Statement from Minister Clarke on the latest US intent to re-evaluate oil and gas leasing in the Arctic National Wildlife Refuge

The Government of Yukon continues to work with its partners in Porcupine caribou management for the Arctic National Wildlife Refuge, which include the governments of Canada and the Northwest Territories, Inuvialuit, Gwich’in Tribal Council, Vuntut Gwitchin First Nation, Tr’ondëk Hwëch’in and First Nation of Na-Cho Nyäk Dun.

Following the June 1 Secretarial Order, which suspended the oil and gas leases in the Coastal Plains and temporarily halted any activities, the US Department of Interior has issued the Notice of Intent required to initiate the new, comprehensive analysis of the environmental impacts of oil and gas leasing in the Arctic National Wildlife Refuge (the Refuge). The Notice of Intent begins the process to conduct a new environmental analysis, complete necessary consultations and correct identified legal deficiencies in the current leasing program’s environmental review. There is a public scoping phase that will accept comments until October 4, 2021.

Minister of Environment Nils Clarke released the following statement:

“The potential development of oil and gas leasing in the Arctic National Wildlife Refuge has a high risk of adversely impacting the Porcupine caribou herd.Throughout the environmental review process for the Coastal Plain Oil and Gas Leasing Program, we raised significant concerns about the program and the process followed by the previous United States administration. We are pleased to see President Biden follow through on his commitment to due process and to conducting a new comprehensive analysis of the environmental impacts of a leasing program in the Coastal Plains. The Government of Yukon will provide comments in the scoping period for public input.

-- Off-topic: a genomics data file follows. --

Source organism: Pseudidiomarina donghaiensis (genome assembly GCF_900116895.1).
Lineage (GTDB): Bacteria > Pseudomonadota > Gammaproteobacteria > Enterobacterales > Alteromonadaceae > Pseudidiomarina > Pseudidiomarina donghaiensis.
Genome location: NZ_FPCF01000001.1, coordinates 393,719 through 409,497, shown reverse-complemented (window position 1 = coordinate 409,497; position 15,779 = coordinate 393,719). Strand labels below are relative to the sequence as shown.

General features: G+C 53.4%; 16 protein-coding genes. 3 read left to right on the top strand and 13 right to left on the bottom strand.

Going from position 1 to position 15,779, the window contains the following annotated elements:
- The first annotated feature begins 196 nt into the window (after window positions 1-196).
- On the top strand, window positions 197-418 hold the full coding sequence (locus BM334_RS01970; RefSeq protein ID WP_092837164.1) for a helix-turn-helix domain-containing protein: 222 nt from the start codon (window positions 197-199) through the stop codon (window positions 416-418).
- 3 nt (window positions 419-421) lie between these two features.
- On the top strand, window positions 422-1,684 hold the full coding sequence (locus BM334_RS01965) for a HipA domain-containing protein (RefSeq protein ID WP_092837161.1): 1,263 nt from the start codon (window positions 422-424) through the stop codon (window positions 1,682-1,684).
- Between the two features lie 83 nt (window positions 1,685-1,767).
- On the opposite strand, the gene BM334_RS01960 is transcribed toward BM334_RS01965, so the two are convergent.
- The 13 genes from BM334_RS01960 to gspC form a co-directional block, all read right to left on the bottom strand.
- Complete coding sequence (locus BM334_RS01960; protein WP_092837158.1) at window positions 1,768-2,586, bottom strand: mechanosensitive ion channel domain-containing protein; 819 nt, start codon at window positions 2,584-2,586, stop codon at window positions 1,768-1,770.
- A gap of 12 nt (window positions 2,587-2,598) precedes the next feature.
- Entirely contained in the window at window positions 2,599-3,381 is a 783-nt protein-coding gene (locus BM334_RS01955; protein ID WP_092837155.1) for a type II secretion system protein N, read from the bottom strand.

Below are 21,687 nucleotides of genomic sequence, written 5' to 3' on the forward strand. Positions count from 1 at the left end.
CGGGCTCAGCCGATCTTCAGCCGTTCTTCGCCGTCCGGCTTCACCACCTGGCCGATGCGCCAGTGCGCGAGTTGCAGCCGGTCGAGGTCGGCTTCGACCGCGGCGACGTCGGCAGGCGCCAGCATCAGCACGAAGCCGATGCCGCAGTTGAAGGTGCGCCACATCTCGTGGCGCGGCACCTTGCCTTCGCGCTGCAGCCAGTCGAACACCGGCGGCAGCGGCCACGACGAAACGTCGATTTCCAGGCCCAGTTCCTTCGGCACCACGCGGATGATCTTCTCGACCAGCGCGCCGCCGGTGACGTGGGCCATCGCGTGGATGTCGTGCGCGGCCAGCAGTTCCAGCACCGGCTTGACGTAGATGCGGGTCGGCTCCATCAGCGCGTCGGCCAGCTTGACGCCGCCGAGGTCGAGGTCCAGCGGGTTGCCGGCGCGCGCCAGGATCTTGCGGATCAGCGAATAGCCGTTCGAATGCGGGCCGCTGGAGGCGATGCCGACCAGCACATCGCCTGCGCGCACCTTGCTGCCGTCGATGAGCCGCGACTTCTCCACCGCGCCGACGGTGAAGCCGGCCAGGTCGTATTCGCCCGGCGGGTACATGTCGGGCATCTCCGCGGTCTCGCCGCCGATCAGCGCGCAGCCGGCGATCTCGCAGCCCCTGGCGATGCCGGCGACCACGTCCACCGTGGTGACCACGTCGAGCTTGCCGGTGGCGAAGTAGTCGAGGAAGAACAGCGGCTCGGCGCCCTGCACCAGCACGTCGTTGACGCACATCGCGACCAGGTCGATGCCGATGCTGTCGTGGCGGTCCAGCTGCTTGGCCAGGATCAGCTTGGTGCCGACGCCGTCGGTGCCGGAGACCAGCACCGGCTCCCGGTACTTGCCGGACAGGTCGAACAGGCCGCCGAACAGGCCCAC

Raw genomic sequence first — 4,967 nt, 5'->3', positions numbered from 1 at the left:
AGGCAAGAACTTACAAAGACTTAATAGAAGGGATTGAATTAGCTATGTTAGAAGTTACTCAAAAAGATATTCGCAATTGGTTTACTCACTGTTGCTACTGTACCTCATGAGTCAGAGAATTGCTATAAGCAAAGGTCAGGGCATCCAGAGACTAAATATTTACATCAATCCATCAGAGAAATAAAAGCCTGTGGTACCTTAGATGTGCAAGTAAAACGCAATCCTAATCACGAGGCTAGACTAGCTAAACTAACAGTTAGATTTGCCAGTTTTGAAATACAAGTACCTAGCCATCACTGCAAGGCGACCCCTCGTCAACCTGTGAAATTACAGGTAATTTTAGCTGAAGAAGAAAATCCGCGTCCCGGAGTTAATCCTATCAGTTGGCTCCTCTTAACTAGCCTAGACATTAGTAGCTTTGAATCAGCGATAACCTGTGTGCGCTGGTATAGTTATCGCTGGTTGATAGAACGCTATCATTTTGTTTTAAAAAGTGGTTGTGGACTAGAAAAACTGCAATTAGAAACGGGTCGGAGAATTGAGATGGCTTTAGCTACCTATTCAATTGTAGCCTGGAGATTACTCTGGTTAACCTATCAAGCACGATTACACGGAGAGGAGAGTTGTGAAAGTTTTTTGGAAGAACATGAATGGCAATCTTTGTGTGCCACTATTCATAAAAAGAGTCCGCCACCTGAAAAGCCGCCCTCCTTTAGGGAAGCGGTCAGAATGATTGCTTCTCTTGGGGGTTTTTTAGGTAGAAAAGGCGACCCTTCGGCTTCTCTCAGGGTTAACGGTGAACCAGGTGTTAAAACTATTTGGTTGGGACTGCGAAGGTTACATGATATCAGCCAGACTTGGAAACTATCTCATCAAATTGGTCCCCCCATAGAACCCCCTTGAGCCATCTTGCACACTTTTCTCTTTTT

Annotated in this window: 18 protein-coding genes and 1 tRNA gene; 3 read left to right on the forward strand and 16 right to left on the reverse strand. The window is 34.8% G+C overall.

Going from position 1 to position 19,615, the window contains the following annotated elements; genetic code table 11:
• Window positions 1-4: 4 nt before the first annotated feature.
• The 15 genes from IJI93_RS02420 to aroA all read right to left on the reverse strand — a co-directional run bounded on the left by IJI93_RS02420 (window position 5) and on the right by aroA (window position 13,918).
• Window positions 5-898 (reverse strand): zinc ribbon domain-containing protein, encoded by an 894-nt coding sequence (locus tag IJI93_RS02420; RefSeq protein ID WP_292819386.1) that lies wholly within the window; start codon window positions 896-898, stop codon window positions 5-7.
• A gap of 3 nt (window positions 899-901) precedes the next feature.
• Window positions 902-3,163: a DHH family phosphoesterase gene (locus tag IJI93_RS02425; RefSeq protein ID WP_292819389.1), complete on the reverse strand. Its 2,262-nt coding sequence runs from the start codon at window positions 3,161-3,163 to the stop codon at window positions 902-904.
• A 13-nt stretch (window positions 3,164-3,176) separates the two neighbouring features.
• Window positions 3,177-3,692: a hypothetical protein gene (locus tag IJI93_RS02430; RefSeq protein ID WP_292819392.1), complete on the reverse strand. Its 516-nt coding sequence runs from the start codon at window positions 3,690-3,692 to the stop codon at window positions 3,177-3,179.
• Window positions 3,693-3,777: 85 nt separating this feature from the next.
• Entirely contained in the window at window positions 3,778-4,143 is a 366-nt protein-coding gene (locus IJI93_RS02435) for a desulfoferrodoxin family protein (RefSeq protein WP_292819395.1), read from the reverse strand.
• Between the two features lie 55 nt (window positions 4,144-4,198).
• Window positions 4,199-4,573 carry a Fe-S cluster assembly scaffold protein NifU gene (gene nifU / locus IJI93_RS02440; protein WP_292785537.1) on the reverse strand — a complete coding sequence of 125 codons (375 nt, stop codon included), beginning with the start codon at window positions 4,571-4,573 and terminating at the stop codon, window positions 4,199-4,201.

“We are optimistic that the new comprehensive environmental analysis will take into account the concerns identified in our previous submissions. This includes adequate consultation with all affected parties and appropriate consideration for Indigenous communities who are most impacted by the program. We provided ample evidence during the 2019 environmental impact statement process to support our position that drilling in the Refuge is not sustainable for the long-term health of the Porcupine caribou herd. We continue to urge the United States government to live up to their international commitments to protect the Porcupine caribou herd and its essential habitat in Alaska.”


Renée Francoeur
Cabinet Communications

Chantelle Rivest
Communications, Environment

News release #: